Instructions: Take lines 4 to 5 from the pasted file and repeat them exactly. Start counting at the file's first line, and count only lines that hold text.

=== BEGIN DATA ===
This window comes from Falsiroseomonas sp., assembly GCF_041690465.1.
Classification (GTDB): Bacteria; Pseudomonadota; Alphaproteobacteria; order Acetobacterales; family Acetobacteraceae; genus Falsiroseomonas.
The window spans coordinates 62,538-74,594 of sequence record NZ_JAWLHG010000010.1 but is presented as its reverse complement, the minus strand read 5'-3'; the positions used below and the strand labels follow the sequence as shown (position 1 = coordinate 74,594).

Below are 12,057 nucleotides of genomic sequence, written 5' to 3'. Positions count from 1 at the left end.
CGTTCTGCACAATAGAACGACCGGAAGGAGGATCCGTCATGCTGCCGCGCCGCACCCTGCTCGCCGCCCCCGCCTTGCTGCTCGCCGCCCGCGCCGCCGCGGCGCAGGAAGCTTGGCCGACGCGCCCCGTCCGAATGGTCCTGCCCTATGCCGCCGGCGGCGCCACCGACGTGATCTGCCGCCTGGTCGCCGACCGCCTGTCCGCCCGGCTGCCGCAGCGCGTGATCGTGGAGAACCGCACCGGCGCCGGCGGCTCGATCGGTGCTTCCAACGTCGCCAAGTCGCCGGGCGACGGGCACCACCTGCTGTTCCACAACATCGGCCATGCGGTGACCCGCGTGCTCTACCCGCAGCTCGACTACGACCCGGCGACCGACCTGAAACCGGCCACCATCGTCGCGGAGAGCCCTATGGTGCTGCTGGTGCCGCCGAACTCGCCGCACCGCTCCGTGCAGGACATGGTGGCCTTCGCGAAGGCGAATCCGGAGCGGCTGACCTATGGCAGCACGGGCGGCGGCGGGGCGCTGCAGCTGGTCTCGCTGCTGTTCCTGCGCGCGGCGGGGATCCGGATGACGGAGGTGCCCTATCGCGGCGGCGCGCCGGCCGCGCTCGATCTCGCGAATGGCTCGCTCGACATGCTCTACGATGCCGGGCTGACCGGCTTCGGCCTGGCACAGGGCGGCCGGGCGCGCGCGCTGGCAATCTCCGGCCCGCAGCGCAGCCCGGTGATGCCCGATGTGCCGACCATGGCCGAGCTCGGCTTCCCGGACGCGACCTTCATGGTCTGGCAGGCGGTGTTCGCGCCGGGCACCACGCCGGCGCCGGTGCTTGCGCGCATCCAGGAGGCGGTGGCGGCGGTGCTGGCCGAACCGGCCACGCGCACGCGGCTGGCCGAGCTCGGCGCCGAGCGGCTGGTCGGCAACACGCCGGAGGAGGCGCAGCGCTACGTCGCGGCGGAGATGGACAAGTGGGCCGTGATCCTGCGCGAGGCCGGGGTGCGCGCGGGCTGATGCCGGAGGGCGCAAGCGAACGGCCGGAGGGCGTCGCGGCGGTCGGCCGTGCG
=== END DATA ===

Below are 12,057 nucleotides of genomic sequence, written 5' to 3'. Positions count from 1 at the left end.
CGTTCTGCACAATAGAACGACCGGAAGGAGGATCCGTCATGCTGCCGCGCCGCACCCTGCTCGCCGCCCCCGCCTTGCTGCTCGCCGCCCGCGCCGCCGCGGCGCAGGAAGCTTGGCCGACGCGCCCCGTCCGAATGGTCCTGCCCTATGCCGCCGGCGGCGCCACCGACGTGATCTGCCGCCTGGTCGCCGACCGCCTGTCCGCCCGGCTGCCGCAGCGCGTGATCGTGGAGAACCGCACCGGCGCCGGCGGCTCGATCGGTGCTTCCAACGTCGCCAAGTCGCCGGGCGACGGGCACCACCTGCTGTTCCACAACATCGGCCATGCGGTGACCCGCGTGCTCTACCCGCAGCTCGACTACGACCCGGCGACCGACCTGAAACCGGCCACCATCGTCGCGGAGAGCCCTATGGTGCTGCTGGTGCCGCCGAACTCGCCGCACCGCTCCGTGCAGGACATGGTGGCCTTCGCGAAGGCGAATCCGGAGCGGCTGACCTATGGCAGCACGGGCGGCGGCGGGGCGCTGCAGCTGGTCTCGCTGCTGTTCCTGCGCGCGGCGGGGATCCGGATGACGGAGGTGCCCTATCGCGGCGGCGCGCCGGCCGCGCTCGATCTCGCGAATGGCTCGCTCGACATGCTCTACGATGCCGGGCTGACCGGCTTCGGCCTGGCACAGGGCGGCCGGGCGCGCGCGCTGGCAATCTCCGGCCCGCAGCGCAGCCCGGTGATGCCCGATGTGCCGACCATGGCCGAGCTCGGCTTCCCGGACGCGACCTTCATGGTCTGGCAGGCGGTGTTCGCGCCGGGCACCACGCCGGCGCCGGTGCTTGCGCGCATCCAGGAGGCGGTGGCGGCGGTGCTGGCCGAACCGGCCACGCGCACGCGGCTGGCCGAGCTCGGCGCCGAGCGGCTGGTCGGCAACACGCCGGAGGAGGCGCAGCGCTACGTCGCGGCGGAGATGGACAAGTGGGCCGTGATCCTGCGCGAGGCCGGGGTGCGCGCGGGCTGATGCCGGAGGGCGCAAGCGAACGGCCGGAGGGCGTCGCGGCGGTCGGCCGTGCG